Students, faculty and community members came together on Aug. 21, one day before the start of classes, to view the Great American Eclipse on the lawn in front of Jordan Hall. With upturned faces and open mouths, adults and children alike watched in amazement as the moon slid slowly between the Earth and the sun. At approximately 2:22 p.m., the time at which the moon blocked 89% of the sun, the crowd stood up and cheered.
The university certainly did its part to foster public interest in this rare astronomical event. College of Science faculty manned telescopes on the Jordan Hall lawn, passed out flyers detailing solar eclipse safety and shepherded the eager crowds. Professors donned “Ask Me About the Eclipse” buttons and stood ready to answer the public’s questions.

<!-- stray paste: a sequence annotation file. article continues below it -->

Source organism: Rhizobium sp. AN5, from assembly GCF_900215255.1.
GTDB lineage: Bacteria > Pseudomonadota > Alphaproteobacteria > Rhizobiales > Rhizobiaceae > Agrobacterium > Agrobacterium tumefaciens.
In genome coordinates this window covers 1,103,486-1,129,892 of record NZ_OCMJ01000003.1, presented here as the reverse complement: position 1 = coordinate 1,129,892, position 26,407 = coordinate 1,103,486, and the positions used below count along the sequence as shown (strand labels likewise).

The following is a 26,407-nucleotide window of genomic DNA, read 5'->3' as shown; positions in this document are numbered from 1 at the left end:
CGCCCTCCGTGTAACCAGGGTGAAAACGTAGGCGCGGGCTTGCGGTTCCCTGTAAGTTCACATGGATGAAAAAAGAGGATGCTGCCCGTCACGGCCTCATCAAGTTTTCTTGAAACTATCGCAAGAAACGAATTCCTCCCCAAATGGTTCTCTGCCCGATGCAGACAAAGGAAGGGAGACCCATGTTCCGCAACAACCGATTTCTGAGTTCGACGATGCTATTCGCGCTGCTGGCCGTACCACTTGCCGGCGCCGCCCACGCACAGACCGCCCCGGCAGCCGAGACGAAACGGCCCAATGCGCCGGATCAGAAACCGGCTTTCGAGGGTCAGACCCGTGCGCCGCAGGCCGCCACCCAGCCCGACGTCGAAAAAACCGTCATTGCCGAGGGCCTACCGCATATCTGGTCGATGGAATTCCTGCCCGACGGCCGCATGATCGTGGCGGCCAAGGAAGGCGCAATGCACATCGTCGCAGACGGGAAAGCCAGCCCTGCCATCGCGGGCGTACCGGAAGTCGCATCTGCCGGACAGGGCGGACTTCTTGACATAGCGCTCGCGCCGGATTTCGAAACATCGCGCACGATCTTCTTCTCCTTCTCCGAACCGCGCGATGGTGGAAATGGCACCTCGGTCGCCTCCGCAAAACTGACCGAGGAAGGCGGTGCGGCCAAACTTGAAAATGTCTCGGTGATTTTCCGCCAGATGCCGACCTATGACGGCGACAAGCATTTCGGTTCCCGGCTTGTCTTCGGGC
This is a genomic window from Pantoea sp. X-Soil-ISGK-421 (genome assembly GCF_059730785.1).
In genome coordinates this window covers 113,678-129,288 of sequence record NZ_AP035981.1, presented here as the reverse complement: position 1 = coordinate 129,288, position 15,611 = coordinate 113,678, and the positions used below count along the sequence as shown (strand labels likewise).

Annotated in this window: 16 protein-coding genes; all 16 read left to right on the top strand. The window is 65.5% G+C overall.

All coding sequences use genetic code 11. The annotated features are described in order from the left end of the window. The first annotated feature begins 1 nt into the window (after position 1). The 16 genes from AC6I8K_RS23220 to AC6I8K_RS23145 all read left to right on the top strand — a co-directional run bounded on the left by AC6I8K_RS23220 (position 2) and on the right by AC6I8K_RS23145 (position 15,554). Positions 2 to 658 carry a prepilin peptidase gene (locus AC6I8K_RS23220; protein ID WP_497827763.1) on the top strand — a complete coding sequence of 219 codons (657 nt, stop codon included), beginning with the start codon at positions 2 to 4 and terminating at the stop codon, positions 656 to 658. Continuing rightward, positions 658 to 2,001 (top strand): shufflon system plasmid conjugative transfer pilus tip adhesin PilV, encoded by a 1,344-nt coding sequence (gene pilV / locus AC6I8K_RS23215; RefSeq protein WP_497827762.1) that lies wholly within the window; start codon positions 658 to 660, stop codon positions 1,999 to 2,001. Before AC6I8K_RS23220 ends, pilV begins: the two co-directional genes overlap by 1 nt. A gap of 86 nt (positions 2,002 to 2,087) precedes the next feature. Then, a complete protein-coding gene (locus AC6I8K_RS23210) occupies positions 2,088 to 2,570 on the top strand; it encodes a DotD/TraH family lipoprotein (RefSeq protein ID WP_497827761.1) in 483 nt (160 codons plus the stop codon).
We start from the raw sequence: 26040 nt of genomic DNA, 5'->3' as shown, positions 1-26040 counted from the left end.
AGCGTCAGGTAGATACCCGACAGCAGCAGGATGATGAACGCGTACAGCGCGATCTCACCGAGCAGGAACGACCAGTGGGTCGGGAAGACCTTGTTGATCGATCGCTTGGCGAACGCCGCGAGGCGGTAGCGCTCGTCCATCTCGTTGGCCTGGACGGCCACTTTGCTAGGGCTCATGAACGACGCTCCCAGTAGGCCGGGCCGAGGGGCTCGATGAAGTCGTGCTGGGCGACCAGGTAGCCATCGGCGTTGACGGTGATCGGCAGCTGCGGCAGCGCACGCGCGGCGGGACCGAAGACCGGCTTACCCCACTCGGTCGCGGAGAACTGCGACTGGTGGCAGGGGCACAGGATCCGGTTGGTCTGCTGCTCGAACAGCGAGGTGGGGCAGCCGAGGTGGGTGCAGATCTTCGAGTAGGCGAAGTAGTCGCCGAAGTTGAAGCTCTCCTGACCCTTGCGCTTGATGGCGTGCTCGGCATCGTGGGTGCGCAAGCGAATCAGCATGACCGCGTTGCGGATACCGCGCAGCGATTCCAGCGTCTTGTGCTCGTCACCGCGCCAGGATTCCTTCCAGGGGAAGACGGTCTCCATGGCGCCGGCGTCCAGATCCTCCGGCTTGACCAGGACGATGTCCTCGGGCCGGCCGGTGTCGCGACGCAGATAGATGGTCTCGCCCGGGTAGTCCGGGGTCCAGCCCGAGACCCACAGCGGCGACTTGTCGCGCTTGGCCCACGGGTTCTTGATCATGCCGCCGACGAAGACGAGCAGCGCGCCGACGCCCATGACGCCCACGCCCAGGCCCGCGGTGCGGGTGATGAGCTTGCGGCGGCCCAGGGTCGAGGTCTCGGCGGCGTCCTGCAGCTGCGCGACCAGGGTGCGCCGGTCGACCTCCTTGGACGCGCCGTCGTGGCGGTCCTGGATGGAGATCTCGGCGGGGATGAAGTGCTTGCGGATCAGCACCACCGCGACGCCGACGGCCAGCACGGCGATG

Eclipse enthusiasts lined up as early as 11 a.m. to receive special glasses, provided by the Department of Physics, that allowed viewers to gaze at the sun without sustaining eye damage. According to physics professor Vinicius Placco, the glasses work by filtering out the sun’s UV light. Through the extremely dark glasses, the sun appears a benign orange ball — clearly visible, even through clouds, but not painfully bright. The glasses block everything else, except very close, very luminous lights, from view.
The eclipse awed viewers across the country, and Notre Dame students were no exception. “Watching the eclipse was truly incredible,” said sophomore Erin Albertini. “It was totally unlike anything I had ever seen before.”